Merisel Says Bye-Bye To IT Distribution

Merisel said Friday that it plans to sell its software licensing business to D&H Services, a Virginia-based company that is not related to D&H Distributing.

El Segundo, Calif.-based Merisel will not have an ongoing revenue stream after the sale, but the company is pursuing acquisitions, most likely outside the IT space, said Merisel CEO Tim Jenson.

"The hardware and software-related capabilities are going in the sale, so we are not wed to this industry," Jenson said. "Even though I've got 10 years experience [at Merisel], I also [have] 15 years in other industries. Our financial partner, Stonington Partners, has experience in a wide range of industries."

Merisel has almost $45 million in cash, according to its second-quarter earnings statement.

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"The sooner we close something, the better for everybody, but we're not going to close the first thing that comes along for any price someone wants to sell at," he said. "There is a sense of urgency but no sense of rush. Our shareholders are looking to enhance shareholder value. We're trying to look at transactions that work well for everybody."

Merisel's software business was dealt a near-fatal blow earlier this month when McAfee terminated its distribution agreement. McAfee had represented about 90 percent of Merisel's revenue, according to Merisel.

"They wanted us to have more vendors. We would have loved to get more vendors, but we were having trouble getting vendors to see the need for more distribution partners," Jenson said.

McAfee recently added GE Access as a distributor and executives at the company said they wanted to focus on more "value-added" distributors.

Merisel had made great strides in the software business last year, said Pat Walsh, president of Computer Station of Orlando. The Longwood, Fla.-based solution provider sourced the majority of its software licenses through Merisel from August 2003 to November 2003.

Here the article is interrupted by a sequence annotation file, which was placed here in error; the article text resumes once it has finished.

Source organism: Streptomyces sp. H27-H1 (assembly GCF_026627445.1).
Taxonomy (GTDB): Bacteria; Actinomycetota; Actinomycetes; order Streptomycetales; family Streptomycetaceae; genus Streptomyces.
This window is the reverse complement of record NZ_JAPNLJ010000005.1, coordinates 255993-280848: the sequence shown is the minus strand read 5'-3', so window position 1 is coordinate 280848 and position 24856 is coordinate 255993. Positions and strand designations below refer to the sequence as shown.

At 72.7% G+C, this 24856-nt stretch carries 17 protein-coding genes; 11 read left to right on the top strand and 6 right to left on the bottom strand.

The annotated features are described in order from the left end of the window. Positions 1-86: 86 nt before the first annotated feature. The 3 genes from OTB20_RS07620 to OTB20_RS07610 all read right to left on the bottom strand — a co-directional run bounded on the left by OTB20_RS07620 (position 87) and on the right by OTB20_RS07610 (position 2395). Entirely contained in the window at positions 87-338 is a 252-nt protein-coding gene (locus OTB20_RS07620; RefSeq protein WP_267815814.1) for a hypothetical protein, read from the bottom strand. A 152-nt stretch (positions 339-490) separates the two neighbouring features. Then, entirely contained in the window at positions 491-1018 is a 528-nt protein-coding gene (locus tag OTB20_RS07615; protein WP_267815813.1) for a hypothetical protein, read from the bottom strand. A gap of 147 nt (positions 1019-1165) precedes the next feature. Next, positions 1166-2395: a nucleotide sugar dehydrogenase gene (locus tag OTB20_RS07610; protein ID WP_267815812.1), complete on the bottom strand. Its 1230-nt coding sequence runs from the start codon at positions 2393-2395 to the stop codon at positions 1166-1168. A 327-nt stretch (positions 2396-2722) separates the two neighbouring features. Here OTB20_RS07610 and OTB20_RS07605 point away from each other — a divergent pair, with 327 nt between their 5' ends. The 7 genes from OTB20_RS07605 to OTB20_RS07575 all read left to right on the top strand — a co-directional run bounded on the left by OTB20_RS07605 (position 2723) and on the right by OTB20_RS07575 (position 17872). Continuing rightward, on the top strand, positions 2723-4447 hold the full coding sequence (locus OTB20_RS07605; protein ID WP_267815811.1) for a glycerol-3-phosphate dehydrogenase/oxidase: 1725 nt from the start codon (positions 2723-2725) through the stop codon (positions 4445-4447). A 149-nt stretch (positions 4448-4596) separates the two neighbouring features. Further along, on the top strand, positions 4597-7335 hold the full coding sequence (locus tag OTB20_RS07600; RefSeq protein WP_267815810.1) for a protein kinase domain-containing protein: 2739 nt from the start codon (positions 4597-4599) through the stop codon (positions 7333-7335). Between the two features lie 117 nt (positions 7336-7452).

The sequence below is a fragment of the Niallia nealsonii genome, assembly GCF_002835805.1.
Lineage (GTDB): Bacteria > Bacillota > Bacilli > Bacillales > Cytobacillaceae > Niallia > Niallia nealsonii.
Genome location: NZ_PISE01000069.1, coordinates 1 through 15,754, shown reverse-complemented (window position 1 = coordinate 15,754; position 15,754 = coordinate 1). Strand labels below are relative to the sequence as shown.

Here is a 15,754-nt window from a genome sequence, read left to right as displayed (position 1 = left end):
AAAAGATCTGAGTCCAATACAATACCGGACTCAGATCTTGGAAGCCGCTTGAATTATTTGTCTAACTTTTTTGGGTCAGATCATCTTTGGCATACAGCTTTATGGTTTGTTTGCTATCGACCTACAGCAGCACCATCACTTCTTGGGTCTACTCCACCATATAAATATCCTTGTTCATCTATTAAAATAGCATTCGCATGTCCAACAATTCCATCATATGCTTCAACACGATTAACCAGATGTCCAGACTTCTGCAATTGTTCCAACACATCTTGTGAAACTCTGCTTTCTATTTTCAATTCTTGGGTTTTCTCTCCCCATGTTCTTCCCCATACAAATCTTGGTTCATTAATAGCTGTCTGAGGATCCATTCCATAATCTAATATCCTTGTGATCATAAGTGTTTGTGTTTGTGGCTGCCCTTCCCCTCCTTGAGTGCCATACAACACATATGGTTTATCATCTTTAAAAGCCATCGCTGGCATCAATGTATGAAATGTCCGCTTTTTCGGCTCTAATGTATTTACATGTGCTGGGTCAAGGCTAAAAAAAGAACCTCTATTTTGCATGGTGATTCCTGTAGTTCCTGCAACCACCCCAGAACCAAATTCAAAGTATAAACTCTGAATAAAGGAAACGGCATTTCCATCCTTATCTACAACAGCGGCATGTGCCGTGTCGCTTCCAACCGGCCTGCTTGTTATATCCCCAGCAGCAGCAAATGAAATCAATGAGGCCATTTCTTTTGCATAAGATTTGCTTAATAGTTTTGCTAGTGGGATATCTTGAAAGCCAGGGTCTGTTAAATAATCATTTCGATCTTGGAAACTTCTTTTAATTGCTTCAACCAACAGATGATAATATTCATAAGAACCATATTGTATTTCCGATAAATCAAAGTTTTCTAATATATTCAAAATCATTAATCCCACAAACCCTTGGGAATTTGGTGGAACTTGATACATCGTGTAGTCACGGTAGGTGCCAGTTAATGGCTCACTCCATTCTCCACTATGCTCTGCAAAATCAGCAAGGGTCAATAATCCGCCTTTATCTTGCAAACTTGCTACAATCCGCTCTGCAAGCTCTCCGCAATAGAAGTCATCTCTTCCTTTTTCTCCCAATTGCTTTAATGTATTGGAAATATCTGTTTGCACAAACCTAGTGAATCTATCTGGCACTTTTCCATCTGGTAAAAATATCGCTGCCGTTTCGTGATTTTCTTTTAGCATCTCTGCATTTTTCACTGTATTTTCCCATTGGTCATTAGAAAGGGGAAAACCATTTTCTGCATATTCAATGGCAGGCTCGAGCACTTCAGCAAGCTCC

"They called me out of the blue and even last year they were at [CMP Media's] XChange. I thought, wow, these guys are coming back. I really was hot on Merisel. They were very good for a while. Then all of a sudden it was not so good. I was not getting the same responsiveness, and the pricing totally turned from them. I went over to Synnex and [Merisel] never even called to see what was up."

Merisel was founded in 1980 as Softsel Computer Products, a software distributor. In April 1990, it merged with MicroAmerica, a hardware distributor, to become Merisel. By the mid-1990s, Merisel had become the third largest broadline distributor behind Ingram Micro and Tech Data with annual revenue of several billion dollars.

But behind the growth, the company lost hundreds of millions of dollars. A majority share was sold to investment firm Stonington Partners in 1997 and Merisel went through a dramatic reorganization that led to the selling of its hardware business, including its successful Sun Microsystems-focused MOCA business to Arrow Electronics and Merisel Canada to Synnex.

Executives at D&H Services could not be reached for comment. The Merisel purchase pricewill be determined on the closing date but is expected to be about $1 million, figuring $11.5 million in assets and $10.5 million in assumed liabilities, according to the company. Merisel also expects restructuring costs in the third quarter between $1 million and $2 million.

Merisel had about 45 employees at the end of March, most of them in the software licensing business. Jenson would not say how many employees Merisel has left or whether jobs would be lost in the sale to D&H Services.

Through its first two fiscal quarters ended June 30, Merisel reported a loss of $133,000, or 2 cents per share, compared with net income of $647,000, or 8 cents per share, for the year-ago period. Revenue for the first six months was $32.6 million, compared with $43.1 million for last year.

Shares of Merisel were trading at $2.63 Monday morning, down 2 cents, or 1 percent per share. In January, shares were trading at a 2004 high of $6.31.